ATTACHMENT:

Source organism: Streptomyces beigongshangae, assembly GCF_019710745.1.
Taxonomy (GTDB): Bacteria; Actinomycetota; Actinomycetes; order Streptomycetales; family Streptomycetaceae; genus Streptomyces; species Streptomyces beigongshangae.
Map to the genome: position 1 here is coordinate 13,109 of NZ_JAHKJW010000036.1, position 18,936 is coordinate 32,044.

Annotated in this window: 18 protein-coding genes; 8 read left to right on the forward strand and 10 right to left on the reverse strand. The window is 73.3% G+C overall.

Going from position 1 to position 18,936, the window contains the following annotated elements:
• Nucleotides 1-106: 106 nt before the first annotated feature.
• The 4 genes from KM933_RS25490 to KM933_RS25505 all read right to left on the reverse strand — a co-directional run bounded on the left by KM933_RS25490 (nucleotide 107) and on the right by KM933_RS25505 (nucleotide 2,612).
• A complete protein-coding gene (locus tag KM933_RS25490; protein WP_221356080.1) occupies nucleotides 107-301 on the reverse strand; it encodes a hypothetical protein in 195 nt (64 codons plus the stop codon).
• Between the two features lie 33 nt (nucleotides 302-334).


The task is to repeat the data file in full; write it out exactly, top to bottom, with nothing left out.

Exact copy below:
Source organism: Streptomyces beigongshangae, assembly GCF_019710745.1.
Taxonomy (GTDB): Bacteria; Actinomycetota; Actinomycetes; order Streptomycetales; family Streptomycetaceae; genus Streptomyces; species Streptomyces beigongshangae.
Map to the genome: position 1 here is coordinate 13,109 of NZ_JAHKJW010000036.1, position 18,936 is coordinate 32,044.

Annotated in this window: 18 protein-coding genes; 8 read left to right on the forward strand and 10 right to left on the reverse strand. The window is 73.3% G+C overall.

Going from position 1 to position 18,936, the window contains the following annotated elements:
• Nucleotides 1-106: 106 nt before the first annotated feature.
• The 4 genes from KM933_RS25490 to KM933_RS25505 all read right to left on the reverse strand — a co-directional run bounded on the left by KM933_RS25490 (nucleotide 107) and on the right by KM933_RS25505 (nucleotide 2,612).
• A complete protein-coding gene (locus tag KM933_RS25490; protein WP_221356080.1) occupies nucleotides 107-301 on the reverse strand; it encodes a hypothetical protein in 195 nt (64 codons plus the stop codon).
• Between the two features lie 33 nt (nucleotides 302-334).